Humans may not be the only ones to blame for wildfires. Researchers have preliminary evidence pointing to Australian birds spreading fires in order to force out their prey from protected grassy areas.
The brown falcon and black kite are believed to pick up smoldering pieces of brush and branches, and transport them to new locations. These birds regularly hunt at the edges of fires, but such blazes are not always positioned over food sources. By moving the fires to areas with a heavy concentration of prey, the birds create an easy opportunity to hunt frogs, lizards and snakes.
“It’s not gratuitous,” said Bob Gosford, who has collected the data. “There’s a purpose. There’s an intent to say, okay, there are several hundred of us there, we can all get a meal.”
Gosford is a lawyer who has lived in Australia’s Northern Territory for 30 years. He represents aboriginal people as they negotiate land deals with cattle farmers and other groups. He’s also a bird lover and has presented his findings at multiple conferences. He’s working with Penn State cultural geographer Mark Bonta to publish the work in a peer-reviewed journal. They’d like to co-author the work with the aboriginal community.
Gosford said he has 15 accounts of Australian birds picking up burning pieces of brush and then dropping them in a new spot. His findings come from Australian firefighters, aboriginal people and literature. The evidence is anecdotal and mythical, including one sacred aboriginal ceremony — the Yabadurrwa — in which a person acting as a bird transports a flaming branch.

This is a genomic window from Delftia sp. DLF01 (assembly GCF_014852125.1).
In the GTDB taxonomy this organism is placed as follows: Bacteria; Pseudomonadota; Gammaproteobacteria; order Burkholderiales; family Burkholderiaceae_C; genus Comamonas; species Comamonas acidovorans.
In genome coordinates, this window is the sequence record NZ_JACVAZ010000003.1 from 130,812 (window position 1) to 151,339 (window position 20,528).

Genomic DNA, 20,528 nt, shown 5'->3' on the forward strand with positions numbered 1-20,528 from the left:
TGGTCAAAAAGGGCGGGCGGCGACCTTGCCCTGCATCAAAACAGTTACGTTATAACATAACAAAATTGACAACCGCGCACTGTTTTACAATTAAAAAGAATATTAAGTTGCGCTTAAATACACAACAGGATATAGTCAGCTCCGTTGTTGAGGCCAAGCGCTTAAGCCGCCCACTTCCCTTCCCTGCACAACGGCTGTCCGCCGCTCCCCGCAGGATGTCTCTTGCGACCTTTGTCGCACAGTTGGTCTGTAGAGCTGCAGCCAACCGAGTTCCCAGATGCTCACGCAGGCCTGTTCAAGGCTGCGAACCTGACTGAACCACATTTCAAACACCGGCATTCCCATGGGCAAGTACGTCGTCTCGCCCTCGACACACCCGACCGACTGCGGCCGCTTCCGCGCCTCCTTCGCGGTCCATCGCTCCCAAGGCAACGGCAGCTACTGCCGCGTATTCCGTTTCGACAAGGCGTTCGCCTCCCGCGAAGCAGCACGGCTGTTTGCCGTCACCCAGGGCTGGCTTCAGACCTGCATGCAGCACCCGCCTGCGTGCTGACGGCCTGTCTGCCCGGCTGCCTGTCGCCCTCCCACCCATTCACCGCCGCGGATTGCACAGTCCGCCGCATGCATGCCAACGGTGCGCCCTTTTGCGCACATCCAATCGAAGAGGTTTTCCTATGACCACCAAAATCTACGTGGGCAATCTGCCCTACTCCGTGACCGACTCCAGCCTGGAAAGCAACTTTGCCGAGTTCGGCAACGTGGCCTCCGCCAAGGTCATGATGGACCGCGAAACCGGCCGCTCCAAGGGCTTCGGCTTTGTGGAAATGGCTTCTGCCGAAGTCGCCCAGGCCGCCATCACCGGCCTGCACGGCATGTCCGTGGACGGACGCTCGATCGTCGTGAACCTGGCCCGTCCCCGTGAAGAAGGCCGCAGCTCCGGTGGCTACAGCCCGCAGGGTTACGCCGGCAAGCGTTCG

“We’re not going to be satisfied until we can get this on video,” Bonta said. The researchers want to crowdsource their work, and they hope people around the world will monitor birds’ behavior near fires and reach out. Bonta is in touch with a remote community in Honduras, which lives in an environment prone to wildfires. Gosford said he’s following up on a lead in West Africa.
They think this work may turn on its head the accepted wisdom that only lightning and humans ignite wildfires.
“The birds aren’t starting fires from scratch, but it’s the next best thing,” Bonta said. “Fire is supposedly so uniquely human.”
If firmed up, the findings also raise the question of how savannas were formed, the researchers said. Birds, not humans, could have been pivotal in the clearing of those spaces.
Bonta suggested it’s even possible that ancient humans learned about the potential to spread fires from watching birds. Copying the behavior would have spurred human development, as humans learned to control fire and survive in colder climates.
“Forget about the opposable thumbs and the upright stance and all that; fire is the tool that really made us human,” Bonta said.
Gosford’s work is motivated by a failure to recognize aboriginal knowledge.
“There’s an immense amount of aboriginal knowledge of the birds in this country that I firmly believe that for science and land management, if there was greater recognition of it, we’d be a much better place,” he said.